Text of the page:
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Beautifully simple static site generator in Python

Project description

Beautifully simple static site generator in Python

What’s this?

Helpful Site is a static site generator written on top of Python-Markdown, Jinja2 and Crammit. It aims to provide a friendly interface for building web pages from markdown and minifying css and js files. You can check out a rendering of the sample pages here =>

Specifically, Helpful Site provides you with:

  • post categories

  • home and category pages that provide lists of posts

  • pagination for the posts on the home page

  • previous post and next post links

  • ability to mark out the excerpt using the <!--more--> keyword

  • support for per page attributes such as description, ogimage, style and script

  • syntax highlighting of code blocks

  • the great looking Casper theme from Ghost

  • friendly config.yaml file

  • flexible template system

  • static web server to try your site out locally

How does it work?

The project provides a number of ./ commands that use the files from the src directory to generate a static site inside the dist directory.

To create a new page, run

./ new

After adding content to the page, run

./ build

to build the html files. If you plan to serve your site from a subdirectory such as, you should update the config.yaml file and run

./ build --prod

To update the css and js files, you should run

./ mini

You can also run

./ reset

to remove the entire dist folder and

./ reset --all

to remove the src folder as well. You can run

./ runserver

to start a local server and last but not least,

./ update

to both minify and build the files.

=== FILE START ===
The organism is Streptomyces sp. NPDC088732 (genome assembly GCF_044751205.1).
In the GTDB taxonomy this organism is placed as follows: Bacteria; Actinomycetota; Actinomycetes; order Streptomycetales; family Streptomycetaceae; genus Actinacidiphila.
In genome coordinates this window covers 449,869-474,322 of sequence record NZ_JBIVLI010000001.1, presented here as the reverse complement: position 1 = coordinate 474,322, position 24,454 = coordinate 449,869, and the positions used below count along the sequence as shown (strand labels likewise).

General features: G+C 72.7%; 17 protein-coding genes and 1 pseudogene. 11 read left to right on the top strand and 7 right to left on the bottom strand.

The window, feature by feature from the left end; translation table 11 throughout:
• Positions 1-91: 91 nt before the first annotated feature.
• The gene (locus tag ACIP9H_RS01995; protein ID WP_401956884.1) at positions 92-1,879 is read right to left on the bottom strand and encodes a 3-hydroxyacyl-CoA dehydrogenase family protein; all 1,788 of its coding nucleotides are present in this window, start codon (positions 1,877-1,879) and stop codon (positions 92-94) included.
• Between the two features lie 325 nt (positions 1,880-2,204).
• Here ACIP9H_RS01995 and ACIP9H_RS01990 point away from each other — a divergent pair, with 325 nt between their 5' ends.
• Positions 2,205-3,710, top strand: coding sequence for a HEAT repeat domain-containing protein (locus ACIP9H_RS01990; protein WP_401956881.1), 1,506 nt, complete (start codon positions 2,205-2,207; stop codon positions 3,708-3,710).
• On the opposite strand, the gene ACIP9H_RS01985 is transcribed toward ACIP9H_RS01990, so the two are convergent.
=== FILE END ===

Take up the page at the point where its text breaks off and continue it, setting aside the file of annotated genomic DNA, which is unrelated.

Getting your hands dirty

  • cd to a comfy location

  • git clone

  • cd helpful-site/

  • virtualenv .venv

  • source .venv/bin/activate

  • pip install -r config/requirements.txt

  • ./ update

  • ./ runserver

  • point your browser to http://localhost:3000/

Building your site on top of this should be a matter of customizing the files in the config directory i.e. config.yaml and template files and adding your own css and js files to the src directory. As far as media goes, there is no recommended strategy, but you could store your files inside each post’s directory and use relative links to point to them. This should provide the greatest flexibility while also keeping your posts atomic - limited to a single directory.

Known issues

Google Chrome seems to screw up the font size from time to time when loading the pages. According to this post, it seems to be caused by using rem units in the css files.

If you do funky stuff, such as delete the dist folder while the server is running, you might end up with a socket.error: [Errno 98] Address already in use error when trying to restart it. You will need to manually find the server process and kill -9 it.

Yes, this is written in Python 2. I am sorry. No, there are no tests. I am even sorrier for that.

Feeling generous?

Contributions are more than welcome and are generally rewarded with a huge THANK YOU! and a [virtual] hug. Feel free to tackle any issues you may have and send me a pull request afterwards.

If you have bigger plans, feel free to drop me a line at

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